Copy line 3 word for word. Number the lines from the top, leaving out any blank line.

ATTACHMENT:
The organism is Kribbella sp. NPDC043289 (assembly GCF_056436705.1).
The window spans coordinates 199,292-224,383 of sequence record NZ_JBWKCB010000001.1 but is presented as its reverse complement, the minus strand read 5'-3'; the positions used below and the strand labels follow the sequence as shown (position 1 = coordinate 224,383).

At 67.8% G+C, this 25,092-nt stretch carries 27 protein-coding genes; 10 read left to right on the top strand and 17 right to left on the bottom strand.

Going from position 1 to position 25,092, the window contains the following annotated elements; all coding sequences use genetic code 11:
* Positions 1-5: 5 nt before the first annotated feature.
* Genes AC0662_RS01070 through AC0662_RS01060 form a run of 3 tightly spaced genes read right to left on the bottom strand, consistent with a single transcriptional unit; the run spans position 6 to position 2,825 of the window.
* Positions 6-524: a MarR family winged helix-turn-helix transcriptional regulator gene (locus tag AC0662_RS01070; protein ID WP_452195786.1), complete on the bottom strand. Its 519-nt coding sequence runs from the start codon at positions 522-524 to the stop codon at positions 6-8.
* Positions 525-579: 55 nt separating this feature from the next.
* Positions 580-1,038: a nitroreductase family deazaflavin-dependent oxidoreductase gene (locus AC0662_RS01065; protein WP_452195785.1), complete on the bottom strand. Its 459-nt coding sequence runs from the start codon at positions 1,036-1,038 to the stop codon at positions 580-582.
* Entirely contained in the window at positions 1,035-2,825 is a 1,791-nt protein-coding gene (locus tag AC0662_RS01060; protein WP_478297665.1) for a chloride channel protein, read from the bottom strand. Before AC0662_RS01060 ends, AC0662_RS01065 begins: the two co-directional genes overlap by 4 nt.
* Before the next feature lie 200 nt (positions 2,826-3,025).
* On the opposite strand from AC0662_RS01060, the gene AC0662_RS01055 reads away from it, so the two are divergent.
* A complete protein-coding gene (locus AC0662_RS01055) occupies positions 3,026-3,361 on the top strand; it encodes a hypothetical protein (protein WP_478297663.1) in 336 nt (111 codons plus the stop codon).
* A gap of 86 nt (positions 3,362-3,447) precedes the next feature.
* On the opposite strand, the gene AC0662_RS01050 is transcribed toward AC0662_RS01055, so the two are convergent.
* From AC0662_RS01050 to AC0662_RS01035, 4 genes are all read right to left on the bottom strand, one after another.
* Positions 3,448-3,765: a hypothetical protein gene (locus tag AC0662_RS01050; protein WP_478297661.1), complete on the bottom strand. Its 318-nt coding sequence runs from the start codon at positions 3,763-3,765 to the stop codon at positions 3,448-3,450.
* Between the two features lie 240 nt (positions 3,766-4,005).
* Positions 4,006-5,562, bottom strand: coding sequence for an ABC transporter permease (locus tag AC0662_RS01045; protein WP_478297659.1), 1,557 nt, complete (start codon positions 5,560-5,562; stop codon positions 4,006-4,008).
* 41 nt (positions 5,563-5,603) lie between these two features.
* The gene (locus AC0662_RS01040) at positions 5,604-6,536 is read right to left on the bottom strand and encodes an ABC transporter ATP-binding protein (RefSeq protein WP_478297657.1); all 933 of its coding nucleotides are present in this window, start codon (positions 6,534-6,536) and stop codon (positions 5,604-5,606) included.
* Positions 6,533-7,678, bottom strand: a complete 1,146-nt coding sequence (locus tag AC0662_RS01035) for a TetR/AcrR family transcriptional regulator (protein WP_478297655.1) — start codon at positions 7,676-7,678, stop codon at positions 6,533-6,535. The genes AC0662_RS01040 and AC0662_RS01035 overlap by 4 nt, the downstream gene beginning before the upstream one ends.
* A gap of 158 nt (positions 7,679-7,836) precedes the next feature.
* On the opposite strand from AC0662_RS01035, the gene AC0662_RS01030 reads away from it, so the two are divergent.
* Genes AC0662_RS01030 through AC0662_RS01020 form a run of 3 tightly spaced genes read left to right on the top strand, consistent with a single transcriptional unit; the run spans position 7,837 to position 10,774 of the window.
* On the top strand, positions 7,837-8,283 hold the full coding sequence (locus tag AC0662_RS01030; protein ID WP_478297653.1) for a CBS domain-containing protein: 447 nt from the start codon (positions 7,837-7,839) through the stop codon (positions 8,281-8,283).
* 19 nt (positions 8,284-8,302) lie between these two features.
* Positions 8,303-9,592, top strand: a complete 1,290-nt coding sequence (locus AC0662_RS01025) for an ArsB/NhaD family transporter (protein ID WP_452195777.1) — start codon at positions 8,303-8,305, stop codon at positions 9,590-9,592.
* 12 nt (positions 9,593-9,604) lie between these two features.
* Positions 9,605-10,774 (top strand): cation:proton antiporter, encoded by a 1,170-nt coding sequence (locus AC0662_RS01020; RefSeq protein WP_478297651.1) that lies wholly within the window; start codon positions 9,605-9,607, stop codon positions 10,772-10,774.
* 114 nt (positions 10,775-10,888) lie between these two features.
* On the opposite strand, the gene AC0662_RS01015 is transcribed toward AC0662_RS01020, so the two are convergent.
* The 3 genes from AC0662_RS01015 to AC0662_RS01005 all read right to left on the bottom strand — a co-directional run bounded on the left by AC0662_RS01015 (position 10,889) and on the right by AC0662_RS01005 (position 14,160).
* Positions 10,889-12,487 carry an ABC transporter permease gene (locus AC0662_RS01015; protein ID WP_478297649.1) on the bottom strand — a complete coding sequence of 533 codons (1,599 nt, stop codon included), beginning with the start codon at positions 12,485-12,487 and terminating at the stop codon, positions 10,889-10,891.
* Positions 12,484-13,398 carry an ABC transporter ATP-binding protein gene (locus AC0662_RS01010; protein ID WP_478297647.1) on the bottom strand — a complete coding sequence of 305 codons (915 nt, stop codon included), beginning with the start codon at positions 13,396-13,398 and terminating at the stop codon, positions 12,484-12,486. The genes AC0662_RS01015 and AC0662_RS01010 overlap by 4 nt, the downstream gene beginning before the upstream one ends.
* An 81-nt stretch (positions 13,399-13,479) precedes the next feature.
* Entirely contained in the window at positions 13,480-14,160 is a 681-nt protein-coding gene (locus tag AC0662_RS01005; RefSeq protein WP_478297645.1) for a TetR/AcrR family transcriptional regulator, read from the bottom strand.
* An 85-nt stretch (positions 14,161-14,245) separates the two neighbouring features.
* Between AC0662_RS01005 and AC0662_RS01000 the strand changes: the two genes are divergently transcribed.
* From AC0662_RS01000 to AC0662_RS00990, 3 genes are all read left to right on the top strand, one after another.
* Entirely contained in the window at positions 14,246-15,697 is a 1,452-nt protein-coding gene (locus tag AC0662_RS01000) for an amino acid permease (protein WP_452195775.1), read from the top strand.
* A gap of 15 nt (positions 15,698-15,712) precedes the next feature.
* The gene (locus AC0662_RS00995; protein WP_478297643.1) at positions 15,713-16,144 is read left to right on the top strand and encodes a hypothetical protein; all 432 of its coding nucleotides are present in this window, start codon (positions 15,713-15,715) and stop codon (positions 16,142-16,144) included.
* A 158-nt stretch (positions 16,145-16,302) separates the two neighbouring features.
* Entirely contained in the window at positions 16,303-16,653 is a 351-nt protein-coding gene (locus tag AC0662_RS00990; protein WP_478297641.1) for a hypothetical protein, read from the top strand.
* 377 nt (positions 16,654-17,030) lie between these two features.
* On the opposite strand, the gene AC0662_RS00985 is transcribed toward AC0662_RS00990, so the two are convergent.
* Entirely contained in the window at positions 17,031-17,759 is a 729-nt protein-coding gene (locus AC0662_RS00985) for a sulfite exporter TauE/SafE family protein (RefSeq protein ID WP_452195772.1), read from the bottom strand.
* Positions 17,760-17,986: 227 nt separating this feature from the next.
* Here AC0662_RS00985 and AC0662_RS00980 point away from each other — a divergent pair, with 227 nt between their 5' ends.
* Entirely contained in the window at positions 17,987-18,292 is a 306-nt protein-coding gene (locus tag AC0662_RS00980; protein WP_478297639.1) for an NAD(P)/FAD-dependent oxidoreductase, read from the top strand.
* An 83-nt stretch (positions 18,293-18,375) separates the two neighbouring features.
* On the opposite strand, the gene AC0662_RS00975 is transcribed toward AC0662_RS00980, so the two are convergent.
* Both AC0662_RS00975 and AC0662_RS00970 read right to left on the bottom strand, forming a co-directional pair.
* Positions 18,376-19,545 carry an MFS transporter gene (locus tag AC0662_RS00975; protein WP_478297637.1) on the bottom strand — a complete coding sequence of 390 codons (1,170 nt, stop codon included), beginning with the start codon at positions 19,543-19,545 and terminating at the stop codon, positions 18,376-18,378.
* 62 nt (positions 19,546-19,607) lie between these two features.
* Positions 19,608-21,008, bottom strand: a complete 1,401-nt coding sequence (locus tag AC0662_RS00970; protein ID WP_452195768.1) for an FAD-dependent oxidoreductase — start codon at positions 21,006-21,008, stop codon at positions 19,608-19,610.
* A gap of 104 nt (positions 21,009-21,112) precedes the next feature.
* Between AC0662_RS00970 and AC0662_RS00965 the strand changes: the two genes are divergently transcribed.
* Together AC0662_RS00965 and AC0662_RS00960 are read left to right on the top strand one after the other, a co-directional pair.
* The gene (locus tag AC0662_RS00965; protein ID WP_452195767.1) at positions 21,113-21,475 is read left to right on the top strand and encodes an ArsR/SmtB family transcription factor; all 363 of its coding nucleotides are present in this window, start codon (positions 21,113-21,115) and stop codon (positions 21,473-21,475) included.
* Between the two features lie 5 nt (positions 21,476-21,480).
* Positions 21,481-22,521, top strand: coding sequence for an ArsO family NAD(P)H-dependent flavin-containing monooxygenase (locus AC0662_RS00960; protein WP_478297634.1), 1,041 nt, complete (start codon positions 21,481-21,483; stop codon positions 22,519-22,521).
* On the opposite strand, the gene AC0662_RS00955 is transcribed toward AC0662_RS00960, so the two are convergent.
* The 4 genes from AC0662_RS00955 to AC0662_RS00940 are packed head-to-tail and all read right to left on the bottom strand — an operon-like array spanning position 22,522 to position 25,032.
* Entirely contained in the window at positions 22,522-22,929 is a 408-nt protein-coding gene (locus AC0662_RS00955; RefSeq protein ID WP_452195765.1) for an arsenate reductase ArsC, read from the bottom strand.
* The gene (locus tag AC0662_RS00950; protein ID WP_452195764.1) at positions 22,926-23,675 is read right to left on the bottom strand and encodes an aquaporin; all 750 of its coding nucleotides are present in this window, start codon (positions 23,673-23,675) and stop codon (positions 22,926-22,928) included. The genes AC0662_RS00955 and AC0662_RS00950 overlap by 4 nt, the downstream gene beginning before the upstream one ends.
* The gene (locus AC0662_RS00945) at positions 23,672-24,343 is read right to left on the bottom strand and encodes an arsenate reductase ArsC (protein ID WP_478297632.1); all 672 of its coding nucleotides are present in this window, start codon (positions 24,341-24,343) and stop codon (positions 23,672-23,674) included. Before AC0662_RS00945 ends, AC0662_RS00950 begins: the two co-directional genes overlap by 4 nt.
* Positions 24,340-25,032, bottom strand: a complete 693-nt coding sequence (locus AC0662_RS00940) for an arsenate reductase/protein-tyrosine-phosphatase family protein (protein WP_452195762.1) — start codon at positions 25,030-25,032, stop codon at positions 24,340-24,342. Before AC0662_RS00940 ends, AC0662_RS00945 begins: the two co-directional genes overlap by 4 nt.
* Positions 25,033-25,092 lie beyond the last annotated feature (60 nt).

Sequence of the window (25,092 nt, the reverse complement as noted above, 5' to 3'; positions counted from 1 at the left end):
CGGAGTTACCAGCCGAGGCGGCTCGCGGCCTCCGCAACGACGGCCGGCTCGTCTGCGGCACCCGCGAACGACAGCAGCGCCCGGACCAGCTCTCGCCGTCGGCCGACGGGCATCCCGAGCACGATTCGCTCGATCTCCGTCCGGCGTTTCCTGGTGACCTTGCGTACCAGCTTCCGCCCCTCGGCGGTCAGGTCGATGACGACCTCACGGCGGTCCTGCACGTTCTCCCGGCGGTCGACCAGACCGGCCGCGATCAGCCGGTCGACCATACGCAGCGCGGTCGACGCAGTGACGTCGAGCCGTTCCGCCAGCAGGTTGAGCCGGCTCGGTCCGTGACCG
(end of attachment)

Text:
At 67.8% G+C, this 25,092-nt stretch carries 27 protein-coding genes; 10 read left to right on the top strand and 17 right to left on the bottom strand.